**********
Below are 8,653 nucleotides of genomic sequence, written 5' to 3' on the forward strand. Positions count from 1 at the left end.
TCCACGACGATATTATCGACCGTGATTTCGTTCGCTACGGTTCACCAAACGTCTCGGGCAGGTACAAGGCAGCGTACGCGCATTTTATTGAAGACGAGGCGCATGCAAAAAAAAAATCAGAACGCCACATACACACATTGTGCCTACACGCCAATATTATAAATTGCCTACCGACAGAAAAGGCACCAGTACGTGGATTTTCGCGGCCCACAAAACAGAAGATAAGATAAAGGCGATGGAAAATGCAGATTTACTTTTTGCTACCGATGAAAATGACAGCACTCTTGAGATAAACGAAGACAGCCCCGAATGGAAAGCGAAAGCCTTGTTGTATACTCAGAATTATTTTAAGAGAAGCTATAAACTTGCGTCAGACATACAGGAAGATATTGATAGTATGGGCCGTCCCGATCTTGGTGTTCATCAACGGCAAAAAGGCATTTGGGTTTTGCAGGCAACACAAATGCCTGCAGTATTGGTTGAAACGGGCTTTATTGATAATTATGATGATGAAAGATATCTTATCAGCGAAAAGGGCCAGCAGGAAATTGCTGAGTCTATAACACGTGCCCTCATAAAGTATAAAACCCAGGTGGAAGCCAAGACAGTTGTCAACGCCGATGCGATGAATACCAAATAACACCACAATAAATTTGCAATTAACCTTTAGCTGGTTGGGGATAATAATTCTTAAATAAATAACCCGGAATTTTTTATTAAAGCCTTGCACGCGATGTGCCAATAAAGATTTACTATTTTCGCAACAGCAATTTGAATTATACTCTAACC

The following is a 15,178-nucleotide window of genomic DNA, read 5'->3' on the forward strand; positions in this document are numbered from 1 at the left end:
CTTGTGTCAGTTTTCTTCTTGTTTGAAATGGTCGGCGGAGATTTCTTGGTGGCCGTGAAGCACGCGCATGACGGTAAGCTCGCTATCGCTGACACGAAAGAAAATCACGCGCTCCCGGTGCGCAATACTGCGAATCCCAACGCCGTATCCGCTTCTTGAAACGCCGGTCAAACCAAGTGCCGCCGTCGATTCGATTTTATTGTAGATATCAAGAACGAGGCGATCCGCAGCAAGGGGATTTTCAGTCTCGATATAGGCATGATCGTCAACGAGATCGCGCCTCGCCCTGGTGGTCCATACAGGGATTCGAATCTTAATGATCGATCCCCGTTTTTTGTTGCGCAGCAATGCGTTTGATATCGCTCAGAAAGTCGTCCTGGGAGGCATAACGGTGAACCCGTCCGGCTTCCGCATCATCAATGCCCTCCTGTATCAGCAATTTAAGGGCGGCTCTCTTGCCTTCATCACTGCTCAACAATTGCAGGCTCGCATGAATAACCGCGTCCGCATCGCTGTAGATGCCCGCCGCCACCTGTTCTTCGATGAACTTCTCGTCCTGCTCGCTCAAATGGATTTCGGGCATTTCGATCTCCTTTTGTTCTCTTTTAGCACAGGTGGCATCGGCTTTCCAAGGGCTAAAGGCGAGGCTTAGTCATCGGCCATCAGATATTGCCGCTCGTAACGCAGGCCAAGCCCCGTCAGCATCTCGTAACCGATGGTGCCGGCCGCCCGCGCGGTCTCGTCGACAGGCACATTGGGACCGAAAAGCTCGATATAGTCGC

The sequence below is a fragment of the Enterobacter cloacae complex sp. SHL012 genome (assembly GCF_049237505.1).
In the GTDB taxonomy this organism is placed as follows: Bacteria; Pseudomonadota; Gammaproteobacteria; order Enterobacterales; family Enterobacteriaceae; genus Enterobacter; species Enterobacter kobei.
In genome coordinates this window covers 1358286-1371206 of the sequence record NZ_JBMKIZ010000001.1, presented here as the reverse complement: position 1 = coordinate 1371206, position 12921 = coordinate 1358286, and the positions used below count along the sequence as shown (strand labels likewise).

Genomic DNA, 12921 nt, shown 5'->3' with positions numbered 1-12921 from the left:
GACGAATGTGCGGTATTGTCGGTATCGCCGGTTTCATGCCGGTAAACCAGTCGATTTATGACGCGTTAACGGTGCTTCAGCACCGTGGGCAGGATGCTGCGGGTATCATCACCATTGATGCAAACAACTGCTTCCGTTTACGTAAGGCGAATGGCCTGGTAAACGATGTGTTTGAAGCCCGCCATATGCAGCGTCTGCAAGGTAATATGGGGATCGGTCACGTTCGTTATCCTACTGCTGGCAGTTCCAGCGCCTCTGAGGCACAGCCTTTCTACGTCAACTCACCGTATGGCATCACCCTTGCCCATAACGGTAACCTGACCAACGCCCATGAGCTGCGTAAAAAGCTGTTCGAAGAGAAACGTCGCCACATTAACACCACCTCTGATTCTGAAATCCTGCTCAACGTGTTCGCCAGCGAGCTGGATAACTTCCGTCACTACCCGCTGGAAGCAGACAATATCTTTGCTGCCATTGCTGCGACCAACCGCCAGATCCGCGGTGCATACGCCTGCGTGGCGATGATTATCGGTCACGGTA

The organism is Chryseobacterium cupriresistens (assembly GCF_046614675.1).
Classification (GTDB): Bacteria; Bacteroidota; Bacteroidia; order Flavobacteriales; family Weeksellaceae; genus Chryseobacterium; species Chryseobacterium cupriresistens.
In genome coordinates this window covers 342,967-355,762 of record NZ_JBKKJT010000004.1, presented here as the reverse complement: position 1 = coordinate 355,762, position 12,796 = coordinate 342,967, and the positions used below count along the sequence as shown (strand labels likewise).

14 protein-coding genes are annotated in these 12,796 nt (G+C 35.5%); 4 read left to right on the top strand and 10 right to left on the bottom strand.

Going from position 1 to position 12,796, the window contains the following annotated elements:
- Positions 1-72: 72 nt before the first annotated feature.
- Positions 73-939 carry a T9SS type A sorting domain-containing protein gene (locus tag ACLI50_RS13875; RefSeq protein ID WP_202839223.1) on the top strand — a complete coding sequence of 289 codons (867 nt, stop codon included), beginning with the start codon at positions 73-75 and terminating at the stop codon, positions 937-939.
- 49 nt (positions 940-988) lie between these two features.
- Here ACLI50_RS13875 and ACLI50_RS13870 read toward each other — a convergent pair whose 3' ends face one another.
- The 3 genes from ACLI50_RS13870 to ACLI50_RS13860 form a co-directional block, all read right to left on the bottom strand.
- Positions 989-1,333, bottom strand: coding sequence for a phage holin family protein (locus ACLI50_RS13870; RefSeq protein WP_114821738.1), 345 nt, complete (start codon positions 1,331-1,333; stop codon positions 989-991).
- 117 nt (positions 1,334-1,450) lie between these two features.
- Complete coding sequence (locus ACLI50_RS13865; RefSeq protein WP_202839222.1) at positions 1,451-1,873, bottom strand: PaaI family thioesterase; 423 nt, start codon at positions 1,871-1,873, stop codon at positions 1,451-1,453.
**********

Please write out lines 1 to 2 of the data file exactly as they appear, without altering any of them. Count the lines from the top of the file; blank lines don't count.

Below are 8,653 nucleotides of genomic sequence, written 5' to 3' on the forward strand. Positions count from 1 at the left end.
TCCACGACGATATTATCGACCGTGATTTCGTTCGCTACGGTTCACCAAACGTCTCGGGCAGGTACAAGGCAGCGTACGCGCATTTTATTGAAGACGAGGCGCATGCAAAAAAAAAATCAGAACGCCACATACACACATTGTGCCTACACGCCAATATTATAAATTGCCTACCGACAGAAAAGGCACCAGTACGTGGATTTTCGCGGCCCACAAAACAGAAGATAAGATAAAGGCGATGGAAAATGCAGATTTACTTTTTGCTACCGATGAAAATGACAGCACTCTTGAGATAAACGAAGACAGCCCCGAATGGAAAGCGAAAGCCTTGTTGTATACTCAGAATTATTTTAAGAGAAGCTATAAACTTGCGTCAGACATACAGGAAGATATTGATAGTATGGGCCGTCCCGATCTTGGTGTTCATCAACGGCAAAAAGGCATTTGGGTTTTGCAGGCAACACAAATGCCTGCAGTATTGGTTGAAACGGGCTTTATTGATAATTATGATGATGAAAGATATCTTATCAGCGAAAAGGGCCAGCAGGAAATTGCTGAGTCTATAACACGTGCCCTCATAAAGTATAAAACCCAGGTGGAAGCCAAGACAGTTGTCAACGCCGATGCGATGAATACCAAATAACACCACAATAAATTTGCAATTAACCTTTAGCTGGTTGGGGATAATAATTCTTAAATAAATAACCCGGAATTTTTTATTAAAGCCTTGCACGCGATGTGCCAATAAAGATTTACTATTTTCGCAACAGCAATTTGAATTATACTCTAACC